; physiology
Physiology
Physiology is the science of the function of living systems. This includes how organisms, organ systems, organs, cells, and bio-molecules carry out the chemical or physical functions that exist in a living system. The highest honor awarded in physiology is the Nobel Prize in Physiology or...

 examines the physical and chemical functions of the tissues
Tissue (biology)
Tissue is a cellular organizational level intermediate between cells and a complete organism. A tissue is an ensemble of cells, not necessarily identical, but from the same origin, that together carry out a specific function. These are called tissues because of their identical functioning...

, organs
Organ (anatomy)
In biology, an organ is a collection of tissues joined in structural unit to serve a common function. Usually there is a main tissue and sporadic tissues . The main tissue is the one that is unique for the specific organ. For example, main tissue in the heart is the myocardium, while sporadic are...

, and organ systems of an organism; and ecology
Ecology
Ecology is the scientific study of the relations that living organisms have with respect to each other and their natural environment. Variables of interest to ecologists include the composition, distribution, amount , number, and changing states of organisms within and among ecosystems...

 examines how various organisms interact and associate with their environment.



The term biology is derived from the Greek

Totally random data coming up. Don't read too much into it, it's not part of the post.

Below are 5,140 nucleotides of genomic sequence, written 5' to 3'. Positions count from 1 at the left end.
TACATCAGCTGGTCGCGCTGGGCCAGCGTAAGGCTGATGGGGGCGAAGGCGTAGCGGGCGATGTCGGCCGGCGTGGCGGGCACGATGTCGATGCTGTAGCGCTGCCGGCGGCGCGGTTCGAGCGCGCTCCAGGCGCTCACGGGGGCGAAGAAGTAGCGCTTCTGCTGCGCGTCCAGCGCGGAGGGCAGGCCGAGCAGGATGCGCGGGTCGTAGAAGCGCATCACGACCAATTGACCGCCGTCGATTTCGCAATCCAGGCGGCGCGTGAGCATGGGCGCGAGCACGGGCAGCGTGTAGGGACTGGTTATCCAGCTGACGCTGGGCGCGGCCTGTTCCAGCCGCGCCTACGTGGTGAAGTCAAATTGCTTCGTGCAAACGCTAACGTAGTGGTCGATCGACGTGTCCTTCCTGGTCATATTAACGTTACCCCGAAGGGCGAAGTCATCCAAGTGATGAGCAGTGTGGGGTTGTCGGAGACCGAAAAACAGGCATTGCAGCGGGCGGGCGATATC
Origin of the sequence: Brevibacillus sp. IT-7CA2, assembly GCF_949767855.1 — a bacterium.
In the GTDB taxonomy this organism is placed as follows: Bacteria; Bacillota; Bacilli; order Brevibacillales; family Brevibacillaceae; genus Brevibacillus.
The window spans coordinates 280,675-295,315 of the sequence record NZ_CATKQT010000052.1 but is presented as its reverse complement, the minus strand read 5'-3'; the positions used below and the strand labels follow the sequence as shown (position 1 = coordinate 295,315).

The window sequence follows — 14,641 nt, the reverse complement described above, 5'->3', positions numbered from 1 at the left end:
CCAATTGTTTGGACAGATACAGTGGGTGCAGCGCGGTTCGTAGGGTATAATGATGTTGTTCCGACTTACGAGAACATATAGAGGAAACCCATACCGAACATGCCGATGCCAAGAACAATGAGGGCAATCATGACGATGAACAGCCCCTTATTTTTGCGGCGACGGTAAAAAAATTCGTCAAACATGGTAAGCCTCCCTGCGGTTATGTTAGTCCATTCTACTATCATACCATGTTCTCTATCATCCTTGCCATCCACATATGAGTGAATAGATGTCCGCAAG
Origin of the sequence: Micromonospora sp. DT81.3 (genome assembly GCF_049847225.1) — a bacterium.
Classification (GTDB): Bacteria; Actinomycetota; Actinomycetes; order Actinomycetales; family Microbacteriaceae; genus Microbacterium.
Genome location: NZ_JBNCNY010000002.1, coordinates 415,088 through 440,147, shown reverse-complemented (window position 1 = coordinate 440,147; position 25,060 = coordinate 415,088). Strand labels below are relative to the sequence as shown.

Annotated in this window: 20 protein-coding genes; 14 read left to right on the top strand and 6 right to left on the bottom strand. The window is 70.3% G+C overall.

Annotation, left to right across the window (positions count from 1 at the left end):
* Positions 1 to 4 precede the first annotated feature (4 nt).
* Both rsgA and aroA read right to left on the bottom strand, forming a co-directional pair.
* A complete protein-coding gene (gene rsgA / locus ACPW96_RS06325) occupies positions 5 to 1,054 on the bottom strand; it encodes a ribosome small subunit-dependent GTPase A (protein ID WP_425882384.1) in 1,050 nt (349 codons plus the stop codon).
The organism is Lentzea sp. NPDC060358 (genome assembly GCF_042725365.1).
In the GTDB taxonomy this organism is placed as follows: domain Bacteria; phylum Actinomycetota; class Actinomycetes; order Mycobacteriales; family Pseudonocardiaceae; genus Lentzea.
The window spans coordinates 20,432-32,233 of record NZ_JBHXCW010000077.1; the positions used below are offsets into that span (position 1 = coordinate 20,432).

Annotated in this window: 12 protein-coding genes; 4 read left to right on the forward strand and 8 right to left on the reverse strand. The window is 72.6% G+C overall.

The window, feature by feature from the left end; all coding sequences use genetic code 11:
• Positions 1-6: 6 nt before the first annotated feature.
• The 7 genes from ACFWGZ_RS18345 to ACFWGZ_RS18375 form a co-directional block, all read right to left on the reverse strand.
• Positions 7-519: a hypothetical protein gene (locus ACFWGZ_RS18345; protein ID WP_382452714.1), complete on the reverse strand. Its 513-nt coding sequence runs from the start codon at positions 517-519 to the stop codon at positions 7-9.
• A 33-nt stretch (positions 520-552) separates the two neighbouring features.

Greek language
Greek is an independent branch of the Indo-European family of languages. Native to the southern Balkans, it has the longest documented history of any Indo-European language, spanning 34 centuries of written records. Its writing system has been the Greek alphabet for the majority of its history;...

 word , bios, "life
Life
Life is a characteristic that distinguishes objects that have signaling and self-sustaining processes from those that do not, either because such functions have ceased , or else because they lack such functions and are classified as inanimate...

" and the suffix , -logia, "study of." It appears in German (as biologie) as early as 1791, and may be a back-formation
Back-formation
In etymology, back-formation is the process of creating a new lexeme, usually by removing actual or supposed affixes. The resulting neologism is called a back-formation, a term coined by James Murray in 1889...

 from the older word amphibiology (meaning the study of amphibians) by deletion of the initial amphi-.

Although biology in its modern form is a relatively recent development, sciences related to and included within it have been studied since ancient times.
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Encyclopedia
Biology is a natural science
Natural science
The natural sciences are branches of science that seek to elucidate the rules that govern the natural world by using empirical and scientific methods...

 concerned with the study of life
Life
Life is a characteristic that distinguishes objects that have signaling and self-sustaining processes from those that do not, either because such functions have ceased , or else because they lack such functions and are classified as inanimate...

 and living organism
Organism
In biology, an organism is any contiguous living system . In at least some form, all organisms are capable of response to stimuli, reproduction, growth and development, and maintenance of homoeostasis as a stable whole.An organism may either be unicellular or, as in the case of humans, comprise...

s, including their structure, function, growth, origin, evolution, distribution, and taxonomy. Biology is a vast subject containing many subdivisions, topics, and disciplines. Among the most important topics are five unifying principles that can be said to be the fundamental axioms of modern biology:
  1. Cells
    Cell theory
    Cell theory refers to the idea that cells are the basic unit of structure in every living thing. Development of this theory during the mid 17th century was made possible by advances in microscopy. This theory is one of the foundations of biology...